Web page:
This is another in my continuing series on Heian-era Japan. If you have no idea what I'm talking about, please check out my overview entry.
As autumn advances, the Tsuchimikado mansion looks unutterably beautiful. Every branch on every tree by the lake and each tuft of grass on the banks of the stream takes on its own particular color, which is then intensified by the evening light. The voices in the ceaseless recitation of sutras are all the more impressive as they continue throughout the night; in the slowly cooling breeze it is difficult to distinguish them from the endless murmur of the stream.
--The Diary of Lady Murasaki
In an earlier entry, I discussed the large contributions of women to Heian literature, including the creation of Genji Monogatari (The Tale of Genji), a book some would give the title of "world's first novel." What about the woman behind this masterpiece, Lady Murasaki?
We perhaps know more than one would expect of a woman born over a thousand years ago but still not tremendously much. Despite the highly literate and records-obsessed nature of Heian society, our direct evidence of Lady Murasaki is limited to fragments of her diary (which is really a collection of writings, some autobiographical observations, some other materials like poetry) and a small number of indirect historical references. If Lady Murasaki had been born a man, we'd probably know a lot more about her, but at the time women were mostly viewed as a means to an end: children. The names, even of many high-status women, were often not recorded. Instead, when referenced, they were given titles that related them to male relatives.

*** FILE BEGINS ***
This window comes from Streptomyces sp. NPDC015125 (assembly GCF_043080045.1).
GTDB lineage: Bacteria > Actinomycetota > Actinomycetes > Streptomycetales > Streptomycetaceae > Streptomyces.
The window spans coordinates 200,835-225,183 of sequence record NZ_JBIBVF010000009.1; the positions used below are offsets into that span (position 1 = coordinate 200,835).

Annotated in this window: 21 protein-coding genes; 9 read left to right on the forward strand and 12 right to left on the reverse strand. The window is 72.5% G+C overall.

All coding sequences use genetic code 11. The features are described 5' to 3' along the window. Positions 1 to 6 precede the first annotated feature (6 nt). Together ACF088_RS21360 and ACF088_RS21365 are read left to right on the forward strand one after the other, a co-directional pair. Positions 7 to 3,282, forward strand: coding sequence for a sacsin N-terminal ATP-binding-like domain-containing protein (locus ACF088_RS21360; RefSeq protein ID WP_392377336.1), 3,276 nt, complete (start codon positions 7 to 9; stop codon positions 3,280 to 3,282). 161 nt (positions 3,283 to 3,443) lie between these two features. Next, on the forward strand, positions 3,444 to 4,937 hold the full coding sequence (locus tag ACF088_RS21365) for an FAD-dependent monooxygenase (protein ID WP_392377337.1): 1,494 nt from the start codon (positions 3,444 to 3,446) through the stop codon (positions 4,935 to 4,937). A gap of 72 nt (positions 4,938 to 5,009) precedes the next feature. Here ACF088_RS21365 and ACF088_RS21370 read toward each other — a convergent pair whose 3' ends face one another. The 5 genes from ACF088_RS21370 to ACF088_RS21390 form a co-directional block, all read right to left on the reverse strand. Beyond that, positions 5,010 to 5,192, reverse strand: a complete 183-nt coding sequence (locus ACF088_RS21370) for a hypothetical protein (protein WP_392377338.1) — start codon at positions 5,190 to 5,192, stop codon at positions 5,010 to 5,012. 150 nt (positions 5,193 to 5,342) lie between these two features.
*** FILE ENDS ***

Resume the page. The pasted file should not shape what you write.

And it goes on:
Indeed, the "name" associated with Lady Murasaki, Murasaki Shikibu, is a nickname of sorts referencing the color lavender and the government ministry employing her father. Do we have no clue of her real name? There's some circumstantial evidence from historical records that suggests she may have been one Takako Fujiwara.
So, what do we know? She appears to have been born around 973 to the northern Fujiwara. She had a brother and two sisters, along with several half-brothers and siblings. Her family line, in general, was known for their poets, something that in Heian society was quite well respected.
In a somewhat unusual move, she was allowed a decent amount of education in Chinese and Chinese literature alongside her brother. As I mentioned in my mistresses of literature entry, one of the reasons Heian women contributed so much to classical Japanese literature was because they were often both simultaneously denied a Chinese education (the prestige language at the time) and Japanese itself was somewhat devalued compared to Chinese in terms of its alleged literary value. These otherwise educated and intelligent women thus produced vernacular works to sate their creative and intellectual needs.
Initially, Lady Murasaki learned Chinese by listening at the door when her brother was receiving lessons. After her father realized how keen her mind was, he apparently allowed some more direct instruction and was even said to have lamented she was not born a boy. While her brother was not particularly stupid, the evidence suggests he wasn't as intelligent as Lady Murasaki and lacked a certain ambition. As much of this evidence comes from some comments in her diary, one cannot help but suspect some bias. That being said, she was very honest in her diary about her own perceived faults, so it'd be a mistake to dismiss her observations out of her hand.